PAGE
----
Favela Tour: Cultural Experience or Human Zoo?
The idea of taking a “slum tour” has never sat right with me. On the one hand, it’s a way to see a new side to a country (often, the side in which most of the residents live), but on the other, there is a “human zoo” aspect to it. I’ve never been comfortable with the notion of strolling with a tour guide, camera in hand, gawking at the conditions in which people live. But having been warned against entering the favelas of Rio alone, I decided to try a guided tour.
Our group, made up of various nationalities, took the bus from our hostel in Lapa to Rocinha, the largest favela in Brazil, and followed our guide through the busy streets.
As we walked, our guide, Mike, briefly outlined the turbulent history of Rio’s favelas. They started out as homes for freed slaves who couldn’t find work, and now are occupied by those who cannot afford to live in the richer parts of the city. The poor sanitation, outbreaks of disease, and high crime rate are a far cry from the nearby swanky beach apartments, and highlight the massive divide between Brazil’s rich and poor.
This divide is the reason I felt so uncomfortable taking this tour. Here we were, rich tourists (in our minds, broke backpackers, but in the global scale of things still incredibly privileged) taking a glimpse at how the poor people live. But the longer we walked the more I felt like maybe this was the wrong attitude to have, and that maybe thinking of the favelas as simply “the poor part of the city” rather than just another area of Rio is actually a bit insulting.
That said, I still felt a bit out of place walking as part of a guided tour. I would much rather have been exploring this part of the city independently, but, as I’d been told on countless occasions, favelas are very unsafe to enter alone.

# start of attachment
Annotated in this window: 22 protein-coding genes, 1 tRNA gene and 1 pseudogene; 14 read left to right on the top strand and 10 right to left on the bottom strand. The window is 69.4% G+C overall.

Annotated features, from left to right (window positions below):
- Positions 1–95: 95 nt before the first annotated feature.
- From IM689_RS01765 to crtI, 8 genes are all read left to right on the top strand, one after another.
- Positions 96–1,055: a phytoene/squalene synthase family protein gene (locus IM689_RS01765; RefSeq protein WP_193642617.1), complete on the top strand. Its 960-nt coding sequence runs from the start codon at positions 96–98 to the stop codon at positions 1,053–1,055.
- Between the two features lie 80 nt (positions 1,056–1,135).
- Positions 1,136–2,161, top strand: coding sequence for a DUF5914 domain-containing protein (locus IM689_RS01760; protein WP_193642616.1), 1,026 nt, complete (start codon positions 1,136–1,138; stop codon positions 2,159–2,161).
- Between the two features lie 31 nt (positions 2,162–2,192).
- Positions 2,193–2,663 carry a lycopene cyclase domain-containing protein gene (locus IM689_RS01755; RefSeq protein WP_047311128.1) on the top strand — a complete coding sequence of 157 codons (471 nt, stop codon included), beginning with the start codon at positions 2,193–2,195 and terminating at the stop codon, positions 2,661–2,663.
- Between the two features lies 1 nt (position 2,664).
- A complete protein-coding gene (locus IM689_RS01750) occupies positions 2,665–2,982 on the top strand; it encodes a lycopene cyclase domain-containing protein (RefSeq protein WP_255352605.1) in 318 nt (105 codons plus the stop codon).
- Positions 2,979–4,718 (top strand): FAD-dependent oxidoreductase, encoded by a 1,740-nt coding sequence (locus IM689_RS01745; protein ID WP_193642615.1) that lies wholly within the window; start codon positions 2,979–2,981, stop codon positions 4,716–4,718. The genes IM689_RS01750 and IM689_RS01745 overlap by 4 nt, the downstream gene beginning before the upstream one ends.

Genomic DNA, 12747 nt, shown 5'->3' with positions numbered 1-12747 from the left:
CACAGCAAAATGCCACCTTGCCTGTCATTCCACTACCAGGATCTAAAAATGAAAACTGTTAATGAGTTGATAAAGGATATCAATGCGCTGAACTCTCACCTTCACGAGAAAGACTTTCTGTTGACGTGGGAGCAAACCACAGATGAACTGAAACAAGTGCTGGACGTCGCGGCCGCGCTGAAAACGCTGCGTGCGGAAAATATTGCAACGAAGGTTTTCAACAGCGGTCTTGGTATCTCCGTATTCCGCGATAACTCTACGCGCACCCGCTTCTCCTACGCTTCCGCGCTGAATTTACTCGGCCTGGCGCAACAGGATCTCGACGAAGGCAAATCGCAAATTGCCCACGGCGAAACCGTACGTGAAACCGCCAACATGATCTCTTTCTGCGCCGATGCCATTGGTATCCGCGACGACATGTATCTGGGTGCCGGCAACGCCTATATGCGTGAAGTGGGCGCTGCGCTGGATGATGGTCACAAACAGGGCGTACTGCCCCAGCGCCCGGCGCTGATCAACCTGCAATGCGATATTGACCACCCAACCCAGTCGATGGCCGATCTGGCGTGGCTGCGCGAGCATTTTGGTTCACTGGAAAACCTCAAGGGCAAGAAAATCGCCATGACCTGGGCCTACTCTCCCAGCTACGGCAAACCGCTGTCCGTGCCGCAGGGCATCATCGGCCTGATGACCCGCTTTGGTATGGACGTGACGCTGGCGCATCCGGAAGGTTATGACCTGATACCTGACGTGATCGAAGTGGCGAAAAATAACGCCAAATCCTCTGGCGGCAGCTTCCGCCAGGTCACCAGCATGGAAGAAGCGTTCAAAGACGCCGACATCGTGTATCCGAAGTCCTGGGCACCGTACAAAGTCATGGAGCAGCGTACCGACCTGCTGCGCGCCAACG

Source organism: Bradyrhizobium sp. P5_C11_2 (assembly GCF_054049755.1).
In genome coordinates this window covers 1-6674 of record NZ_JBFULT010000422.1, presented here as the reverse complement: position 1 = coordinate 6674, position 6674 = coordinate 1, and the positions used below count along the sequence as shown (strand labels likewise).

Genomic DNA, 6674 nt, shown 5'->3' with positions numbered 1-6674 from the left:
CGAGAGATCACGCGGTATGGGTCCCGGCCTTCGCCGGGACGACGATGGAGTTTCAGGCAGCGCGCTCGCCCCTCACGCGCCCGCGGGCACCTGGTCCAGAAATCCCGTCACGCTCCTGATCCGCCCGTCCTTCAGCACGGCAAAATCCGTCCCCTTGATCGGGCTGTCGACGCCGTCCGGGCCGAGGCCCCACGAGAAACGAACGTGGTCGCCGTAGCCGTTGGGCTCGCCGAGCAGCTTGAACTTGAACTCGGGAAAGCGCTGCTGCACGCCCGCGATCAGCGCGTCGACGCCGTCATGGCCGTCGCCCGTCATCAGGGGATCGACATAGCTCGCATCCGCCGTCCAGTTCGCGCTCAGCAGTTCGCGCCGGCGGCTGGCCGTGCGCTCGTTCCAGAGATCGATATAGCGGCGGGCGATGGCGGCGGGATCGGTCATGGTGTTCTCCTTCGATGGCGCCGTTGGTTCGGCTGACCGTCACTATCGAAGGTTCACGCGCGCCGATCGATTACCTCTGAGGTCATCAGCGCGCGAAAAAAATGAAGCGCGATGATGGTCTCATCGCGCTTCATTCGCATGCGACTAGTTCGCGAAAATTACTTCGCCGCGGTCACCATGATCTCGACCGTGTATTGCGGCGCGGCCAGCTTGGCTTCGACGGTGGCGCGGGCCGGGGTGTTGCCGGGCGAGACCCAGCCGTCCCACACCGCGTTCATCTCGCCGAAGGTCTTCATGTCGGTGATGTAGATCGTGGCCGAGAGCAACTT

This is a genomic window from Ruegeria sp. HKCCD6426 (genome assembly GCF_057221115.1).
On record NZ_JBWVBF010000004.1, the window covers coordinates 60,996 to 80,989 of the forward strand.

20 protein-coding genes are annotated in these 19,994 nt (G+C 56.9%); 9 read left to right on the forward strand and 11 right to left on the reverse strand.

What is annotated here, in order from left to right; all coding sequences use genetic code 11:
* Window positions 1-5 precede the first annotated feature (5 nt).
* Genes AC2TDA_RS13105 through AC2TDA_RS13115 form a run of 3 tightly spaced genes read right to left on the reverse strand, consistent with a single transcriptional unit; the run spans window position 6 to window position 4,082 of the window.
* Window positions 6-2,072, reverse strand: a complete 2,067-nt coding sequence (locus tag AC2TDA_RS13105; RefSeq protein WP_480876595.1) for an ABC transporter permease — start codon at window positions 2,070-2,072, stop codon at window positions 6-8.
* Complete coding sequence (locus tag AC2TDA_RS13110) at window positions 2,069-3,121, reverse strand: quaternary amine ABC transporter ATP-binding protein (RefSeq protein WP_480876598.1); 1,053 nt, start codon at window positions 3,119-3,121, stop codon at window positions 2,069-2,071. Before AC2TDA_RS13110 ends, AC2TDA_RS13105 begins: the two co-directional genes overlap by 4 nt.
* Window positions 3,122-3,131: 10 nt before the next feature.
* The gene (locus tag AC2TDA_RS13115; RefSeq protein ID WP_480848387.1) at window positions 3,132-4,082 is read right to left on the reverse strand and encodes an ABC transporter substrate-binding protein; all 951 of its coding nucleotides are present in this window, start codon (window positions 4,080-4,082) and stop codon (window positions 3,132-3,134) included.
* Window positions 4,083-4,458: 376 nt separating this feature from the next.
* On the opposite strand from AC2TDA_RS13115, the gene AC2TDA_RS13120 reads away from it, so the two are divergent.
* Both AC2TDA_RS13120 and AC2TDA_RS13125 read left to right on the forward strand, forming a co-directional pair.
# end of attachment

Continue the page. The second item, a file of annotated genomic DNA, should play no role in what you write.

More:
Though Mike was quick to point out that the favelas are far safer than they once were, at least for visitors. The massive tourist draws of the 2014 Fifa World Cup and the 2016 Olympics led to a massive police campaign to “clean up” the favelas, clamping down on drug trafficking and violent crime. Though, when I asked him if crime has really decreased, Mike shook his head. He told me that the drug lords are still very much in charge and police largely leave them to do as they please, provided it doesn’t interfere with tourism.
The further we climbed, the more our surroundings changed. We snaked our way through a maze of narrow streets, as our guide reminded us not to fall behind or get lost. It was a fascinating part of the city, with brightly coloured houses, painted murals, and the constant sound of samba music.
The people sitting on their doorsteps greeted us as we passed, and I began to feel more at ease with the notion that we were nosey tourists here for a glimpse into their lives. After all, surely the point of travel is to see other cultures and lifestyles. Aside from having a guide, it felt no different than exploring any other part of the city, snapping photos and taking in new sights.
Experiencing a taste of life in the favela had been worth the steep climb through the streets. As an added bonus, the struggle up the final stretch ended in one of the most spectacular views of Rio, taking in the green surroundings, the sea, the lake, and the iconic sights of both Christ the Redeemer and the Sugarloaf.
In the end, I would completely recommend a trip to Rocinha favela in Rio. But I’m still not sure a tour is the way to do it. On my last trip to Brazil, I had my first taste of favela life at one of the awesome bailes funk parties, where we danced the night away to a mix funk and hiphop, with the city lit up beneath us.
While a tour gives information about favela life, the visitors are very removed from the lives they are learning about. My advice- find a way to visit the favela with a purpose. Take in some lessons at a favela samba school, get yourself to a street party, or find some other way to experience this fun and fascinating side of Rio.